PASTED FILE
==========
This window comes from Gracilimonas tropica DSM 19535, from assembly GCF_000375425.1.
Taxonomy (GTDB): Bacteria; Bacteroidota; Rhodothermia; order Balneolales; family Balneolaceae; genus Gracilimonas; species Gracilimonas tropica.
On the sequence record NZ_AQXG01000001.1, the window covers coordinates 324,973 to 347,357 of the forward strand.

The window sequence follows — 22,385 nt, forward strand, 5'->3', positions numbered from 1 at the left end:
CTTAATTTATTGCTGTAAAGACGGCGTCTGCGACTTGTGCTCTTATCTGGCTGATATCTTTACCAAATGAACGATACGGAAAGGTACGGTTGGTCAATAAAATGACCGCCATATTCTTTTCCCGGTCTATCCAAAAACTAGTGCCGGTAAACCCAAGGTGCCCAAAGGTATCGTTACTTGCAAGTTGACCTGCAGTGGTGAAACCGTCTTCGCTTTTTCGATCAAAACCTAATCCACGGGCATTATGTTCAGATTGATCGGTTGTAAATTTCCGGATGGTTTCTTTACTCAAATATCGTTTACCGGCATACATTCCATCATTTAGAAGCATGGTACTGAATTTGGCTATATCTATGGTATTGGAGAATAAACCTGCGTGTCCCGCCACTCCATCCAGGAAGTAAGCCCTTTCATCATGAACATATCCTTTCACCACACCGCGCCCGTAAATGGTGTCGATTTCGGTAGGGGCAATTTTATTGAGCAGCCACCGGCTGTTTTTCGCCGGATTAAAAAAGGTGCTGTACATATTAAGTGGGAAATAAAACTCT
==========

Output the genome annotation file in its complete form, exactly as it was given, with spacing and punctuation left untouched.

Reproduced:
This window comes from Gracilimonas tropica DSM 19535, from assembly GCF_000375425.1.
Taxonomy (GTDB): Bacteria; Bacteroidota; Rhodothermia; order Balneolales; family Balneolaceae; genus Gracilimonas; species Gracilimonas tropica.
On the sequence record NZ_AQXG01000001.1, the window covers coordinates 324,973 to 347,357 of the forward strand.

The window sequence follows — 22,385 nt, forward strand, 5'->3', positions numbered from 1 at the left end:
CTTAATTTATTGCTGTAAAGACGGCGTCTGCGACTTGTGCTCTTATCTGGCTGATATCTTTACCAAATGAACGATACGGAAAGGTACGGTTGGTCAATAAAATGACCGCCATATTCTTTTCCCGGTCTATCCAAAAACTAGTGCCGGTAAACCCAAGGTGCCCAAAGGTATCGTTACTTGCAAGTTGACCTGCAGTGGTGAAACCGTCTTCGCTTTTTCGATCAAAACCTAATCCACGGGCATTATGTTCAGATTGATCGGTTGTAAATTTCCGGATGGTTTCTTTACTCAAATATCGTTTACCGGCATACATTCCATCATTTAGAAGCATGGTACTGAATTTGGCTATATCTATGGTATTGGAGAATAAACCTGCGTGTCCCGCCACTCCATCCAGGAAGTAAGCCCTTTCATCATGAACATATCCTTTCACCACACCGCGCCCGTAAATGGTGTCGATTTCGGTAGGGGCAATTTTATTGAGCAGCCACCGGCTGTTTTTCGCCGGATTAAAAAAGGTGCTGTACATATTAAGTGGGAAATAAAACTCT